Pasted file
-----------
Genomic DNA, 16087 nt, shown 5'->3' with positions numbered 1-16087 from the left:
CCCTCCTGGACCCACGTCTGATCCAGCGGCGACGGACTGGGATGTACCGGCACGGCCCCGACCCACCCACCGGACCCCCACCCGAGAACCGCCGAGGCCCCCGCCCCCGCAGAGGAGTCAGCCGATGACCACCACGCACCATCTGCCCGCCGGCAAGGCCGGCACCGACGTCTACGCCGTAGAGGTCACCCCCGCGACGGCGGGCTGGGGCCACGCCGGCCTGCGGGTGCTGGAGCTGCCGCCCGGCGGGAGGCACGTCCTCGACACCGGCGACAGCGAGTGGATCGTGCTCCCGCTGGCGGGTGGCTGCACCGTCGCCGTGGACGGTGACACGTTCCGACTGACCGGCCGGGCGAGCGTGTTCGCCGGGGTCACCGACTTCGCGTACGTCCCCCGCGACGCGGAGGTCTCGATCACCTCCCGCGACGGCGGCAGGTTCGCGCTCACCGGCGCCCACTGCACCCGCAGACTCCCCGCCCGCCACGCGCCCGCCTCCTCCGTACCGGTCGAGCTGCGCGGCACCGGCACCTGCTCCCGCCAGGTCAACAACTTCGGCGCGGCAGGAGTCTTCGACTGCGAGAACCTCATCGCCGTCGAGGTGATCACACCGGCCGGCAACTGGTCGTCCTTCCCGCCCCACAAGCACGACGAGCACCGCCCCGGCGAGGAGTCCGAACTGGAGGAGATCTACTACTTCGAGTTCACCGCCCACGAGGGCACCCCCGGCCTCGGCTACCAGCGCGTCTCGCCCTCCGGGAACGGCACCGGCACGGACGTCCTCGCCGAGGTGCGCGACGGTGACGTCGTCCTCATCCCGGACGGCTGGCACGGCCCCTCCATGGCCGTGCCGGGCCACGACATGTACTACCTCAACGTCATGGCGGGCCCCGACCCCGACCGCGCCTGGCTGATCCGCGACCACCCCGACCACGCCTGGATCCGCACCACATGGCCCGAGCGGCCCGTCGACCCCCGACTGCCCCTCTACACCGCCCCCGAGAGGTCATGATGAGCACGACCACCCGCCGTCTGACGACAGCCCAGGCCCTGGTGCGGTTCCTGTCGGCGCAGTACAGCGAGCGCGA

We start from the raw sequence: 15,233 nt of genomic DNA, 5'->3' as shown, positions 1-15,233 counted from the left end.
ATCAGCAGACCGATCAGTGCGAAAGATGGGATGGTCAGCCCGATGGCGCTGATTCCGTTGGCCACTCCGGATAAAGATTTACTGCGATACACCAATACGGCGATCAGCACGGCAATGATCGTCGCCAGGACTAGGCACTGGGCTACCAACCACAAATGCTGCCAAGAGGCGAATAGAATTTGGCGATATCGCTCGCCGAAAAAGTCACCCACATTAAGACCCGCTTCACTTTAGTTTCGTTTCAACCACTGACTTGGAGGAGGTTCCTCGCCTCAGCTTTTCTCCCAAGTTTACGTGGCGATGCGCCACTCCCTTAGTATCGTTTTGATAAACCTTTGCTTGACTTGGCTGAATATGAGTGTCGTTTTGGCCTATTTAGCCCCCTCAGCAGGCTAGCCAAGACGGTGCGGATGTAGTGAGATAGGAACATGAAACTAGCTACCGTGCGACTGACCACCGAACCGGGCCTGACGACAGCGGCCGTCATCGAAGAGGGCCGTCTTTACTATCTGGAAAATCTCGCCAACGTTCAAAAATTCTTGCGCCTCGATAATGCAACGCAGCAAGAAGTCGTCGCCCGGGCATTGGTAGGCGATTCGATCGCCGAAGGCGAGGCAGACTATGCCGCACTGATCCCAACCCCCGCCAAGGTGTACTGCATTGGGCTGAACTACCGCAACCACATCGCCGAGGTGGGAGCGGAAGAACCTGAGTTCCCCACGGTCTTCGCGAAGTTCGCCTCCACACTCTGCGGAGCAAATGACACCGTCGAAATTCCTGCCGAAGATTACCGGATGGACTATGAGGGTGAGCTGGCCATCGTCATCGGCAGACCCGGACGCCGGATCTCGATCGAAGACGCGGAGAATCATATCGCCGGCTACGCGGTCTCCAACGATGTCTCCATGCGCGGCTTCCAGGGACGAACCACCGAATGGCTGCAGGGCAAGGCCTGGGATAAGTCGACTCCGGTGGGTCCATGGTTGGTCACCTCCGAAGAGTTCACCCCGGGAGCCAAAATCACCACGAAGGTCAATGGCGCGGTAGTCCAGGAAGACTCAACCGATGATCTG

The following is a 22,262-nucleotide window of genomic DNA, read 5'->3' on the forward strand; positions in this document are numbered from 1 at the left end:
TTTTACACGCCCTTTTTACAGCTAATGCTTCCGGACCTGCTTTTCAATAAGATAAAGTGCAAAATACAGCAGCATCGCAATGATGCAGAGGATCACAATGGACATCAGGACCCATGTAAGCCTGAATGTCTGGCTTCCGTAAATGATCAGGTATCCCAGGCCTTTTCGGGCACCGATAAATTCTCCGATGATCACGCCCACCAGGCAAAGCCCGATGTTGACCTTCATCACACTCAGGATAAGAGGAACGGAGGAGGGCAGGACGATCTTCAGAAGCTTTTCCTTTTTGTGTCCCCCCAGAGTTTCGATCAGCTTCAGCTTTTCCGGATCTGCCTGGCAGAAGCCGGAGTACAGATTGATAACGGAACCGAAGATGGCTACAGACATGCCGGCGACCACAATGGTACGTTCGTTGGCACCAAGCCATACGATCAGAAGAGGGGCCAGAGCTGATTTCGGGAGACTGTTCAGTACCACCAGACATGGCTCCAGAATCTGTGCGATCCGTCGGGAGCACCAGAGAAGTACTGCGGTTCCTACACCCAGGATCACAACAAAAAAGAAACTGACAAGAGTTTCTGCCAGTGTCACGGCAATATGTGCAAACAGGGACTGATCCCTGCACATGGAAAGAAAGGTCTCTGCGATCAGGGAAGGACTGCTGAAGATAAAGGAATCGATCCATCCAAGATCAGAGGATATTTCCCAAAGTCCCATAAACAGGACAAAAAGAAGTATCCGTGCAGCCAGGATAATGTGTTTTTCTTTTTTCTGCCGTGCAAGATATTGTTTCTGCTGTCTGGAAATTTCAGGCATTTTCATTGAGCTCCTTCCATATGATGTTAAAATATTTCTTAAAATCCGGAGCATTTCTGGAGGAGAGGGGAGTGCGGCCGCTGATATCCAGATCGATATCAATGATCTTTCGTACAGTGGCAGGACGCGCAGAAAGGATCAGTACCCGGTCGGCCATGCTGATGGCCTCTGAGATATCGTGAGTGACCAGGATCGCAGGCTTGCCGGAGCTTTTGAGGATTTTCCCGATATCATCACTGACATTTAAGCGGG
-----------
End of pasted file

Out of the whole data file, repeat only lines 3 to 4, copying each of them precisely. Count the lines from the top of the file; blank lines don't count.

We start from the raw sequence: 15,233 nt of genomic DNA, 5'->3' as shown, positions 1-15,233 counted from the left end.
ATCAGCAGACCGATCAGTGCGAAAGATGGGATGGTCAGCCCGATGGCGCTGATTCCGTTGGCCACTCCGGATAAAGATTTACTGCGATACACCAATACGGCGATCAGCACGGCAATGATCGTCGCCAGGACTAGGCACTGGGCTACCAACCACAAATGCTGCCAAGAGGCGAATAGAATTTGGCGATATCGCTCGCCGAAAAAGTCACCCACATTAAGACCCGCTTCACTTTAGTTTCGTTTCAACCACTGACTTGGAGGAGGTTCCTCGCCTCAGCTTTTCTCCCAAGTTTACGTGGCGATGCGCCACTCCCTTAGTATCGTTTTGATAAACCTTTGCTTGACTTGGCTGAATATGAGTGTCGTTTTGGCCTATTTAGCCCCCTCAGCAGGCTAGCCAAGACGGTGCGGATGTAGTGAGATAGGAACATGAAACTAGCTACCGTGCGACTGACCACCGAACCGGGCCTGACGACAGCGGCCGTCATCGAAGAGGGCCGTCTTTACTATCTGGAAAATCTCGCCAACGTTCAAAAATTCTTGCGCCTCGATAATGCAACGCAGCAAGAAGTCGTCGCCCGGGCATTGGTAGGCGATTCGATCGCCGAAGGCGAGGCAGACTATGCCGCACTGATCCCAACCCCCGCCAAGGTGTACTGCATTGGGCTGAACTACCGCAACCACATCGCCGAGGTGGGAGCGGAAGAACCTGAGTTCCCCACGGTCTTCGCGAAGTTCGCCTCCACACTCTGCGGAGCAAATGACACCGTCGAAATTCCTGCCGAAGATTACCGGATGGACTATGAGGGTGAGCTGGCCATCGTCATCGGCAGACCCGGACGCCGGATCTCGATCGAAGACGCGGAGAATCATATCGCCGGCTACGCGGTCTCCAACGATGTCTCCATGCGCGGCTTCCAGGGACGAACCACCGAATGGCTGCAGGGCAAGGCCTGGGATAAGTCGACTCCGGTGGGTCCATGGTTGGTCACCTCCGAAGAGTTCACCCCGGGAGCCAAAATCACCACGAAGGTCAATGGCGCGGTAGTCCAGGAAGACTCAACCGATGATCTG